UCL News


Evidence of earliest humans in the UK

15 December 2005

A team of 19 academics including Mr Simon Parfitt (UCL Institute of Archaeology), Professor Adrian Lister (UCL Biology) and Professor Tony Stuart (UCL Biology) have discovered the earliest record of human activity in Northern Europe.


The findings, published on 15 December 2005 in 'Nature' magazine, pre-date the earliest known human occupation North of the Alps by 200,000 years.

Lead author of the paper Mr Parfitt said: "The colonisation of Eurasia by early humans is a key event after their spread out of Africa, but the nature, timing and ecological context of the earliest human occupation of northwest Europe is uncertain and has been the subject of intense debate. Until now, the earliest uncontested artefacts from northern Europe suggested that humans were unable to colonise northern latitudes until after 500,000 years ago."

The researchers found flint artefacts in the Cromer Forest Bed Formation at Pakefield, Suffolk, a region famous for its spectacular finds, including many extinct large mammals, molluscs, beetles, fruit, seeds and trees. Recent research has showed that the region includes six distinct temperature phases between about 780,000 and 450,000 years ago.

The sediments in the forest bed are mainly a result of mud and sand laid down by channels of rivers and floodplains before eastern England was covered in ice sheets about 450,000 years ago. During this time, England was connected to mainland Europe with East Anglia located in a coastal bay. In total, 32 flints, each more than 2cm long, and waste flakes were found in these sediments. Mr Parfitt said: "The artefacts, all in very sharp condition, are made of good quality black flint. Unworked surfaces, where present, are water-worn, indicating that the raw material might have been collected from an adjacent river channel."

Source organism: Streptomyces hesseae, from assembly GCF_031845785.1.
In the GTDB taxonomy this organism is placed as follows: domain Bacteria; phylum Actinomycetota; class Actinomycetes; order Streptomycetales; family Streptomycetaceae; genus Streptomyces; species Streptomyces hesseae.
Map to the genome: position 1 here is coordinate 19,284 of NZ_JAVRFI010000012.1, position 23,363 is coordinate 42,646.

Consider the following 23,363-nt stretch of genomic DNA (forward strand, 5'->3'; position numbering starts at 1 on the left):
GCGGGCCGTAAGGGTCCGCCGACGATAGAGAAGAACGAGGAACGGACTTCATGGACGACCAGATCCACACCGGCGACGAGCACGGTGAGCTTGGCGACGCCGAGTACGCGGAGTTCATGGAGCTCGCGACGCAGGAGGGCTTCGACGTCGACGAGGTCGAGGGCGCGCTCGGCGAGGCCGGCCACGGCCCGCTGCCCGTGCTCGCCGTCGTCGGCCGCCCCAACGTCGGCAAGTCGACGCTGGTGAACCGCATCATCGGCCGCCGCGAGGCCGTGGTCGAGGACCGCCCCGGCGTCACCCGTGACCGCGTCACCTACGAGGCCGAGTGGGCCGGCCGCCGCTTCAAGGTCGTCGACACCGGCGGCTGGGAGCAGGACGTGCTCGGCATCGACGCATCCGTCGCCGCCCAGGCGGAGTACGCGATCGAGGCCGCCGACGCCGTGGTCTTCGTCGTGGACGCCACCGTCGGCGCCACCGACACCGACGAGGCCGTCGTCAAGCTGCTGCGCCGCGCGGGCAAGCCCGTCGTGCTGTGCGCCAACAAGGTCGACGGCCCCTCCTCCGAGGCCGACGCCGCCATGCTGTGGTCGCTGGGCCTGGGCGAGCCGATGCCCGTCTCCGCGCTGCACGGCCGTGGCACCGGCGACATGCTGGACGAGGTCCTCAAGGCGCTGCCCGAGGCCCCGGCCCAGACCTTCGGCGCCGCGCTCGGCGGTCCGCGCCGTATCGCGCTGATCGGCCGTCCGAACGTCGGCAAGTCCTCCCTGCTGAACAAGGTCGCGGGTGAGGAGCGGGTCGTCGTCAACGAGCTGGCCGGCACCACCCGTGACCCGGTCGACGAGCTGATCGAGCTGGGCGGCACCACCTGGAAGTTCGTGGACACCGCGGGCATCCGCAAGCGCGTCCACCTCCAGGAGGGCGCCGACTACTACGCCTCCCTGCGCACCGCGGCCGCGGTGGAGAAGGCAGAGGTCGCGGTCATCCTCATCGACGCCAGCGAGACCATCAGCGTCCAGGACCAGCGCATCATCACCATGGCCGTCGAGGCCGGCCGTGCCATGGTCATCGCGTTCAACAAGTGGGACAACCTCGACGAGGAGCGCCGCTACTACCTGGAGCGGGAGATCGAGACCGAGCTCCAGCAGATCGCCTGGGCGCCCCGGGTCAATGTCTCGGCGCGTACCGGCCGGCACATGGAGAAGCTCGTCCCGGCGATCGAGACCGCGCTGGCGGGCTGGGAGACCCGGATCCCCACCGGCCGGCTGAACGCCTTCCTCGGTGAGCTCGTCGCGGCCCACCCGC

"Fossils from the same sediments suggest that the local climate was very different from today in terms of temperature and seasonal precipitation. The remains of frost-sensitive insects and plants as well as of the hippopotamus, imply warmer summers and mild winters," said Professor Lister. "Together with evidence of an annual moisture deficit, this indicates that these early humans lived in a warm, seasonally dry, Mediterranean climate. Both the insect and plants indicate the presence of marshy ground with extensive reedy vegetation and alder trees adjacent to a meandering river. Oak woodland grew on drier ground with open grassland nearby. "

This mixture of habitats would have supported a variety of large browsing and grazing animals such as mammoth and bison, their predators and scavengers. Professor Stuart added: "This environment would have provided a resource-rich environment for early humans, with a range of plant and animal resources. An additional attraction, in an area where good quality flint was scarce, was the flint-rich river gravels, which provided the raw material for tool manufacture."

By comparing the site to another - West Runton- - of similar age and the material found there, independent paleomagnetic data and sedimentological evidence, the team can confidently state that the archaeology can be dated from 680,000 years ago at the youngest, and if evidence for ice-sheet extension across eastern England is valid, the archaeology found at Pakefield could be as much as 750,000 years old.

Mr Parfitt said: "There has been much discussion about what additional social, technological or physiological adaptations humans would have required to colonise northwest Europe compared to their occupation farther south. The Mediterranean climate reconstructed for the archaeological levels at Pakefield suggests that these pioneers were able to spread northwards in familiar climatic conditions, using their existing adaptations."